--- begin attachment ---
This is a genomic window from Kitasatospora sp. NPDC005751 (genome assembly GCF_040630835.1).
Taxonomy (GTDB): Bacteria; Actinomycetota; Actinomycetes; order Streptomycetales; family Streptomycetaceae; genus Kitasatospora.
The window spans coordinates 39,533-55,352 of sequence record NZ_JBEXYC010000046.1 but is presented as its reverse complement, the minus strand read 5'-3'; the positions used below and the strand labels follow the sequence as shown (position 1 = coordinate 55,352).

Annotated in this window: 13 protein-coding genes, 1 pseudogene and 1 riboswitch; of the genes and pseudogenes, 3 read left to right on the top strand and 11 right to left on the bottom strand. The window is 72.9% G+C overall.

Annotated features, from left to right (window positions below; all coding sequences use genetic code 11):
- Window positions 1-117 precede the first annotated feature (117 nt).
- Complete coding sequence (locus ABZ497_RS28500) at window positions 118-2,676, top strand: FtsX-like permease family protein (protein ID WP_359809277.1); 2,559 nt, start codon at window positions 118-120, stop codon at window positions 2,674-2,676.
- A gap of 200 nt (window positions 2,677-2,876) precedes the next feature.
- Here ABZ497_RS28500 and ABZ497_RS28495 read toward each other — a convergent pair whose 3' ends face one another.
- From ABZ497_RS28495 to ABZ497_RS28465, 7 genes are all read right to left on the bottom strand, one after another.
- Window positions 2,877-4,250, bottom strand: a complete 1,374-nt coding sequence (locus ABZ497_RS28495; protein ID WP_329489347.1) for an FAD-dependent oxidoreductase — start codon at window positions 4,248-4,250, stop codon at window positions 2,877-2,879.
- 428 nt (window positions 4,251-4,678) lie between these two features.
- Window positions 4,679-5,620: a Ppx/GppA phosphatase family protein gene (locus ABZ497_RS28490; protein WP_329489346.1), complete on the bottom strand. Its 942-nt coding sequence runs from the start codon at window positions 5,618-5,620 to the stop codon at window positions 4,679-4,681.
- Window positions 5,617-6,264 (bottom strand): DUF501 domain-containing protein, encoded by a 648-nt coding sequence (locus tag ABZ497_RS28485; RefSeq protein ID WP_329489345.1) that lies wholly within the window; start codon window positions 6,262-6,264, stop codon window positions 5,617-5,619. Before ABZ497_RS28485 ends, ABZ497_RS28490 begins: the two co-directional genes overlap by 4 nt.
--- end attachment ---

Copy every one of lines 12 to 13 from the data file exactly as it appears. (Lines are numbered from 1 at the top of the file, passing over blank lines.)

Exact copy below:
- 428 nt (window positions 4,251-4,678) lie between these two features.
- Window positions 4,679-5,620: a Ppx/GppA phosphatase family protein gene (locus ABZ497_RS28490; protein WP_329489346.1), complete on the bottom strand. Its 942-nt coding sequence runs from the start codon at window positions 5,618-5,620 to the stop codon at window positions 4,679-4,681.